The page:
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A talk with Bill

From NBC's Luke Russert
Another busy day today but the night was capped with an unbelievable story. I rush to the Pepsi Center and get in the doors just before Senator Clinton's speech. After the speech, the press scopes out the second floor to see President Clinton and try to get a comment from him.

After about 15 minutes of waiting, I see the trademark white hair and President Clinton walking down the hallway flanked by at least a dozen Secret Service guards. I quickly jockey for position on the left side of the hallway and avoid the Secret Service's attempt to move me out of the way. I catch Clinton's eye and promptly put out my hand. Not only does he shake it, he gives me a big bear hug.

He stops in his tracks while a blitzkrieg of flash bulbs go off and asks me, "How'd my girl do?" I respond, "Well, Mr. President. Judging from the crowd's reaction, pretty good." He then says, "She did great, I'm so proud of her. She hit a home run. Home run. Home run."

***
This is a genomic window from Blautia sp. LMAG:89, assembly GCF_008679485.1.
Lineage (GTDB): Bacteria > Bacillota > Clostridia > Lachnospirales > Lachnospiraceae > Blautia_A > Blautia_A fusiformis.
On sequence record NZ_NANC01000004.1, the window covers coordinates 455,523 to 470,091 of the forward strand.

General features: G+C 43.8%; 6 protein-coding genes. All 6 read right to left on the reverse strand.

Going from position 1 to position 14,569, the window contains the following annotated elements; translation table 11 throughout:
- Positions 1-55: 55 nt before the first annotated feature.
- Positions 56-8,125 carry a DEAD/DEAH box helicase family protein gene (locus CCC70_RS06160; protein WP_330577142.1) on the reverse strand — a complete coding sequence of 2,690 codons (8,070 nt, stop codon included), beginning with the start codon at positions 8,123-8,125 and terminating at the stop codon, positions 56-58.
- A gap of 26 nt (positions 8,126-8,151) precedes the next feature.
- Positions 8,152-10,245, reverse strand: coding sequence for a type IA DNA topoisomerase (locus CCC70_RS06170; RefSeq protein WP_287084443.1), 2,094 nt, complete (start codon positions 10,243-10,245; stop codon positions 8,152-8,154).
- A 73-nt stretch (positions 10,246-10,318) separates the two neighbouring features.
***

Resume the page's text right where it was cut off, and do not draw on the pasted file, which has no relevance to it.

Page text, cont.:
I walk with the president and long-time Clinton friend and trusted advisor, former chairman of the Democratic National Committee Terry McAuliffe. We board the elevator with a dozen Secret Service agents and proceed to exit the building. On the ride down I mention to McAuliffe that Senator Clinton seemed sad at the end speech and ask if her speech would give her closure. He responds, "She was over this a month ago."

A little while later, President Clinton's communications director Matt McKenna says the rest of the ride is "off the record." We exit the elevator and President Clinton enters his SUV, after taking a picture with some admirers. He then gets out of the car and goes to another part of the Pepsi Center.

It was an incredible experience and one that I will not soon forget. All eyes will be on the 42nd president of the United States tomorrow night when he addresses the convention and one can only imagine what type of speech he will give, supportive of Obama or supportive of his Democratic Party. If you're 18, REGISTER TO VOTE.

You can see  more of Luke's reporting on the iCue Web site.